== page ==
There is a hell of a lot people can do to reduce their own consumption of electrical and fossil fuel energy. On the subject of water there is the same amount on the planet now as there has ever been, the problem with fresh water is that industry takes more and more of it. It is stupid not to flush the toilet or use less water to flush it, it takes a certain amount of water to wash the waste through the sewer, without this they would clog up very quickly. 8)
    no, less fresh water, but not going there now. you missed my entire point, but maybe the others picked up on it. billards and M.
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  4. #104  
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    Yeah I know what you mean, I just think freshwater is at a low through industrial use.
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  5. #105  
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    Jackson, it can be hard to grasp your point when you type as much waffle as you do. Having said that there was a distinct "don't blame America" vibe to it. I'm guessing that's where you're coming from?
    Perhaps it would help America's defence if they weren't the worlds single biggest polluters, pumping out 25% of the world's annual carbon emmissions. Furthermore the attitude of the Bush administration seems highly ignorant (queue.. anti Al Gore speach) to the risks of global warming. Note I used the word risks, I have conceeded in earlier posts that we don't fully understand global warming - perhaps all these positive feedback mechanisms that have been postulated (, the things that scientists claim will cause a runaway greenhouse effect) all have countering mechanisms that have not yet been discovered, and nature will heal itself.
    I think that we would have to be crazy to expect nature to heal itself on a whim; it is much more sensible to realize the risks (potentially disastrous on an unforeseen scale) and act, it is up to the biggest polluters to stop polluting, that is the industrialized nations must find cleaner ways of conducting their business. Bush needs to recognize this, it is his responsibility as the leader of the world's biggest polluter, he could at least agree to meet international guidelines.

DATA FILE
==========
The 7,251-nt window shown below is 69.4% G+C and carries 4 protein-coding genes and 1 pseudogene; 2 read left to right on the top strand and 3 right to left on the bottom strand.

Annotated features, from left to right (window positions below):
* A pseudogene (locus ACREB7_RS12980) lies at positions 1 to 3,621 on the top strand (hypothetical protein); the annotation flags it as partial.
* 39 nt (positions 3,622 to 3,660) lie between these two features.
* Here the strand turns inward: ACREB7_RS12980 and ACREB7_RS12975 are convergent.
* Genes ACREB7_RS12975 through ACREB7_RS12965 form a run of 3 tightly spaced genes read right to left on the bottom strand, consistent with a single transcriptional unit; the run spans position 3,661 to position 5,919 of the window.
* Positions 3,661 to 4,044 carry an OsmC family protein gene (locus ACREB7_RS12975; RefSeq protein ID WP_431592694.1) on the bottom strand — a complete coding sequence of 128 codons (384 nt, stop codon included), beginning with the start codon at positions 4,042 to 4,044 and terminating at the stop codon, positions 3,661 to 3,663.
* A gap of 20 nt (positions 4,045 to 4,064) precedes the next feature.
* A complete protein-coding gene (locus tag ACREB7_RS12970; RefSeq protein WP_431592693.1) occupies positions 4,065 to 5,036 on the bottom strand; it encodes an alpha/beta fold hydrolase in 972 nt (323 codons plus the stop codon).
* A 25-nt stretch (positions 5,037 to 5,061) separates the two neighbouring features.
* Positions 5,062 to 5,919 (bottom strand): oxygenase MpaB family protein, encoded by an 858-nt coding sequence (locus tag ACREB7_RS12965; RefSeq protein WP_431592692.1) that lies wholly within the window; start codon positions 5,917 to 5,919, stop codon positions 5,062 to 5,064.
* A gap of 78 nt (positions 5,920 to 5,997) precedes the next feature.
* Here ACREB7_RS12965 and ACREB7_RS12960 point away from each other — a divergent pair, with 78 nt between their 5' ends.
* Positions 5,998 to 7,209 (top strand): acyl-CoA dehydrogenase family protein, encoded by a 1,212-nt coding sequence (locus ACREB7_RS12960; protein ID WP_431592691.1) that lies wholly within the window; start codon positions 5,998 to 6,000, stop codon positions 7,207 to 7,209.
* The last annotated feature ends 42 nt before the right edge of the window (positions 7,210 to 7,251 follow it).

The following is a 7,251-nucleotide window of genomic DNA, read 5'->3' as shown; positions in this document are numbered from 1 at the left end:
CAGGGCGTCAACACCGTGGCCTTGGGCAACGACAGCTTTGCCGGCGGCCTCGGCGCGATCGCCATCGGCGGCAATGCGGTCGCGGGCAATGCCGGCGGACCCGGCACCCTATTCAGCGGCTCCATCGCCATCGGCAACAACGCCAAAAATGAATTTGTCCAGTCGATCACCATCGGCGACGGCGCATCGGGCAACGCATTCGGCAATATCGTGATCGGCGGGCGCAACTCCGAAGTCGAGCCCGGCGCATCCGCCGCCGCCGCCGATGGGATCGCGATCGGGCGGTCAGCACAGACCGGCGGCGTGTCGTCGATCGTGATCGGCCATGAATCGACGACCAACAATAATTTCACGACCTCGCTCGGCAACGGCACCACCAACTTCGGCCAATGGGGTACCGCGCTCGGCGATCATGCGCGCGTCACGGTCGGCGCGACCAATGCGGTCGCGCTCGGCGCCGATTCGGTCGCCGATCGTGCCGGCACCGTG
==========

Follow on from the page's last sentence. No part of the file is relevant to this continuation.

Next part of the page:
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  6. #106  
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    Quote Originally Posted by billiards
    pumping out 25% of the world's annual carbon emmissions
    Could you just make it clear you are actually talking about man-made CO2 and not CO2 in general.

    Ta!
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    billards; really don't understand you opposition to Bush's, reaction to the Twin Tower, act of war, or his worry of nuclear threats from lunatics. since you mention war, i might suggest all the stuff that was thrown into the air,
    by all nations in the early 1940's, did influence quality. this, nature took care of in short order depending on which assessment you embrace.

    you are correct, the real problem facing mankind, is likely to come from elsewhere or from a natural action of nature on earth. i might suggest in the life of earth, environmental and climatic conditions for life as we know it, to exist, is relatively short. you know i do not think we can do anything to help or destroy the planet and feel nature, if had intelligence, would not be aware of our presence. with this in mind, nature will cure the problems,